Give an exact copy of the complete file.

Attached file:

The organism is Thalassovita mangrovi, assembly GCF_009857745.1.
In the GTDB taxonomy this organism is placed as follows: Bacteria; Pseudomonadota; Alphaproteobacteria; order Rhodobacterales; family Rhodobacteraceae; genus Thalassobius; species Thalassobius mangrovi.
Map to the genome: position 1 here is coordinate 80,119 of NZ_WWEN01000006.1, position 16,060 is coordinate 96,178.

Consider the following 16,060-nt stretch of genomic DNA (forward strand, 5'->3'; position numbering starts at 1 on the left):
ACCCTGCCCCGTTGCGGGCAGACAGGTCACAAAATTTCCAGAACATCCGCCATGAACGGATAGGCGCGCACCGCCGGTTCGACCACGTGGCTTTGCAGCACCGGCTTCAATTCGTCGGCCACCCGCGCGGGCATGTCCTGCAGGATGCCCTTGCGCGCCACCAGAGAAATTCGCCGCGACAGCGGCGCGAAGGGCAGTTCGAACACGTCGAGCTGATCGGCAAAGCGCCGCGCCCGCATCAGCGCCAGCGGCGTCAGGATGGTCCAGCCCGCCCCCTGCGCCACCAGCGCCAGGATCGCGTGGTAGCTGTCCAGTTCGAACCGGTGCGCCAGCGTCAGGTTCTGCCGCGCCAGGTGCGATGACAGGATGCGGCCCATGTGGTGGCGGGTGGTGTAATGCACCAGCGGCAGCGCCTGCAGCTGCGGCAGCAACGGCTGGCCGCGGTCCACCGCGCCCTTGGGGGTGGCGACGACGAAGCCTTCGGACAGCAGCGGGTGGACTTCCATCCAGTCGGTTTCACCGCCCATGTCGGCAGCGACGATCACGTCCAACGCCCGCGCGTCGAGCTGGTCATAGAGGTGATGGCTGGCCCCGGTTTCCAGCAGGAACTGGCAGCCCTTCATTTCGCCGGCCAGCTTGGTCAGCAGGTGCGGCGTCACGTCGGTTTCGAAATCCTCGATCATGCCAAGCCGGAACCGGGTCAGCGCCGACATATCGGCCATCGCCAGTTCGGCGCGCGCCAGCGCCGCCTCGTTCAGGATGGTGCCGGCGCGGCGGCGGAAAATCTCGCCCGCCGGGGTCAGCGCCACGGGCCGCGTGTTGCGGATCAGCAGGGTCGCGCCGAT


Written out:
The organism is Thalassovita mangrovi, assembly GCF_009857745.1.
In the GTDB taxonomy this organism is placed as follows: Bacteria; Pseudomonadota; Alphaproteobacteria; order Rhodobacterales; family Rhodobacteraceae; genus Thalassobius; species Thalassobius mangrovi.
Map to the genome: position 1 here is coordinate 80,119 of NZ_WWEN01000006.1, position 16,060 is coordinate 96,178.

Consider the following 16,060-nt stretch of genomic DNA (forward strand, 5'->3'; position numbering starts at 1 on the left):
ACCCTGCCCCGTTGCGGGCAGACAGGTCACAAAATTTCCAGAACATCCGCCATGAACGGATAGGCGCGCACCGCCGGTTCGACCACGTGGCTTTGCAGCACCGGCTTCAATTCGTCGGCCACCCGCGCGGGCATGTCCTGCAGGATGCCCTTGCGCGCCACCAGAGAAATTCGCCGCGACAGCGGCGCGAAGGGCAGTTCGAACACGTCGAGCTGATCGGCAAAGCGCCGCGCCCGCATCAGCGCCAGCGGCGTCAGGATGGTCCAGCCCGCCCCCTGCGCCACCAGCGCCAGGATCGCGTGGTAGCTGTCCAGTTCGAACCGGTGCGCCAGCGTCAGGTTCTGCCGCGCCAGGTGCGATGACAGGATGCGGCCCATGTGGTGGCGGGTGGTGTAATGCACCAGCGGCAGCGCCTGCAGCTGCGGCAGCAACGGCTGGCCGCGGTCCACCGCGCCCTTGGGGGTGGCGACGACGAAGCCTTCGGACAGCAGCGGGTGGACTTCCATCCAGTCGGTTTCACCGCCCATGTCGGCAGCGACGATCACGTCCAACGCCCGCGCGTCGAGCTGGTCATAGAGGTGATGGCTGGCCCCGGTTTCCAGCAGGAACTGGCAGCCCTTCATTTCGCCGGCCAGCTTGGTCAGCAGGTGCGGCGTCACGTCGGTTTCGAAATCCTCGATCATGCCAAGCCGGAACCGGGTCAGCGCCGACATATCGGCCATCGCCAGTTCGGCGCGCGCCAGCGCCGCCTCGTTCAGGATGGTGCCGGCGCGGCGGCGGAAAATCTCGCCCGCCGGGGTCAGCGCCACGGGCCGCGTGTTGCGGATCAGCAGGGTCGCGCCGAT